Insubordinate public servantsWritten by Admin
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To the Editor:
If you were the boss of three employees (let’s call them Mark Meadows, Thom Tillis, and Richard Burr) and they repeatedly refused to meet with you and even refused to answer your questions about the way they were doing their jobs, how would you feel about it? Frustrated? Disrespected? Outraged?
Our elected officials are public servants who are supposed to be working for us, who are supposed to be improving our quality of life. That’s why we pay them.
So how is it that despite many requests and demonstrations, our representatives have stubbornly refused to hold town halls, have refused to meet with us as a group to answer our questions face to face?
I was puzzled about this until I realized that these politicians do not regard us as their constituents. Constituents are people you feel you have to respect — people you feel you’re answerable to. Clearly, Meadows, Tillis, and Burr have not been acting as if they work for us. It’s not us they feel obliged to represent.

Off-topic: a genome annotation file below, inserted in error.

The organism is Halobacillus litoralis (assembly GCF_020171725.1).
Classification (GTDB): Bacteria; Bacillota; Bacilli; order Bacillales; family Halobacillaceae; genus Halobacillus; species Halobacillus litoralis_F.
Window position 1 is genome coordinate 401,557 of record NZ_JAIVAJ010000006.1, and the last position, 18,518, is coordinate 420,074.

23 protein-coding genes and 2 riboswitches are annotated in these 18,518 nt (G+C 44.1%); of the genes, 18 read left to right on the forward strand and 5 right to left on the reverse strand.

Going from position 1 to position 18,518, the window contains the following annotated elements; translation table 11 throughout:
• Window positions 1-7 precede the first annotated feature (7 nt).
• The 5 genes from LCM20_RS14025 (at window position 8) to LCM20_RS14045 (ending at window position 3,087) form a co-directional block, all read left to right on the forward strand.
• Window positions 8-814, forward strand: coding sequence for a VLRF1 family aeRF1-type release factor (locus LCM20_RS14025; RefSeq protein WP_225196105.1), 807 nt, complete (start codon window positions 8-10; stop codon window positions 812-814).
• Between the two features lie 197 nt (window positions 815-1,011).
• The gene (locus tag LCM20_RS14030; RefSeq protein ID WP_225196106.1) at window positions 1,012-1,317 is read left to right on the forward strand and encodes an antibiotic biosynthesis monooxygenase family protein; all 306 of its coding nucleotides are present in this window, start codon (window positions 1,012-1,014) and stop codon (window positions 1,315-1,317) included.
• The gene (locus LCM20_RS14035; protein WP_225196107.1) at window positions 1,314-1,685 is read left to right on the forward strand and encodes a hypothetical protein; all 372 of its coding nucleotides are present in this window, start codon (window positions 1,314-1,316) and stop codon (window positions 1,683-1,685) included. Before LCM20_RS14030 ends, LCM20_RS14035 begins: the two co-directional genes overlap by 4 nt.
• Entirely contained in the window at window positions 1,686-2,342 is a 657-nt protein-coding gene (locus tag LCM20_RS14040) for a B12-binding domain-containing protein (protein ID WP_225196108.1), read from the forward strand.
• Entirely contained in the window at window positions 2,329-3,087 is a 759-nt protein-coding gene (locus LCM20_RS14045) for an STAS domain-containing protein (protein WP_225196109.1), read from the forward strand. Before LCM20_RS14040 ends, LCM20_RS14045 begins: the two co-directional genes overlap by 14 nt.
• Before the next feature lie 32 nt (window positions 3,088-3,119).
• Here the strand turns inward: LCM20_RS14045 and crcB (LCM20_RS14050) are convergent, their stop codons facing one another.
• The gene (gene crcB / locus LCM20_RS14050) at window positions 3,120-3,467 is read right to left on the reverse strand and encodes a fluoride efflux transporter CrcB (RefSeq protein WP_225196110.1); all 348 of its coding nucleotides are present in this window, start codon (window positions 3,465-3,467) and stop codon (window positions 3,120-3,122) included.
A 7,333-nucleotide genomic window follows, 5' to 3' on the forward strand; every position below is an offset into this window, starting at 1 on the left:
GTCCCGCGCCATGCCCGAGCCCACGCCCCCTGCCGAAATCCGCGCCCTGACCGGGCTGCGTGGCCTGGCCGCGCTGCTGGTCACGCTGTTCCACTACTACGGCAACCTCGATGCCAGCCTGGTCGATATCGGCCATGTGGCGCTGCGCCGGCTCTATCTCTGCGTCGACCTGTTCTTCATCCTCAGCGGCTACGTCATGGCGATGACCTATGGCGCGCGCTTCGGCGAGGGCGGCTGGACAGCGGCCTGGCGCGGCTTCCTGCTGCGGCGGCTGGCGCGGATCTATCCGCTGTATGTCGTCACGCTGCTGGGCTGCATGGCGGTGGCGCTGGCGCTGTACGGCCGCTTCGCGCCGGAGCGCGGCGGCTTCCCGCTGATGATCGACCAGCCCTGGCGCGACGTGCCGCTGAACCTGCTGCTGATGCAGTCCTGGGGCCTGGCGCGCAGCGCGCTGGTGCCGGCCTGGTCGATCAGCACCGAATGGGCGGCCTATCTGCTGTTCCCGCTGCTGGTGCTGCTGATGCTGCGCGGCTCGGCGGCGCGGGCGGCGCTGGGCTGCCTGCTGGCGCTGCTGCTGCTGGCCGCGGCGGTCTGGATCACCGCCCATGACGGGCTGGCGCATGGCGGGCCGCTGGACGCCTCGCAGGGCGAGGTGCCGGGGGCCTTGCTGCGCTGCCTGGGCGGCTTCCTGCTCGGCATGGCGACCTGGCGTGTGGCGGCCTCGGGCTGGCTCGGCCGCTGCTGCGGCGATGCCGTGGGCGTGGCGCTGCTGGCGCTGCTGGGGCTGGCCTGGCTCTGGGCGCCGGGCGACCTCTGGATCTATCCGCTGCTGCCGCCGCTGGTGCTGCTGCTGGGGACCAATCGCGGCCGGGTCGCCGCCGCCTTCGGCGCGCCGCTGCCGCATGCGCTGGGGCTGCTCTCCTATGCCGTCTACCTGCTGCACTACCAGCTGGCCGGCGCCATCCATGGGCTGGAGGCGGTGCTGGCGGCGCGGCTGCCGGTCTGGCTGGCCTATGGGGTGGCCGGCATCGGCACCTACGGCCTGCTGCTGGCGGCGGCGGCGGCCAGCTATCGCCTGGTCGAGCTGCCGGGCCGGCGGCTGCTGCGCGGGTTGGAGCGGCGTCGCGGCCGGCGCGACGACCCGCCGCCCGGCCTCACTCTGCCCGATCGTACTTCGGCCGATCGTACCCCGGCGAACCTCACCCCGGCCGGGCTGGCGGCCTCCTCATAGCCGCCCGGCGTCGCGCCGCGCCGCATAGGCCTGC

They do, however, seem to regard Republican Party heads, special-interest groups, and billionaire donors, such as Betsy DeVos, as their bosses. Apparently, if we want their ear, we need to pony up $70,000 in campaign contributions.
So what would you do if you were the boss of three employees who were stubbornly insubordinate? Employees who ignored your repeated requests for a meeting? Wouldn’t you fire them?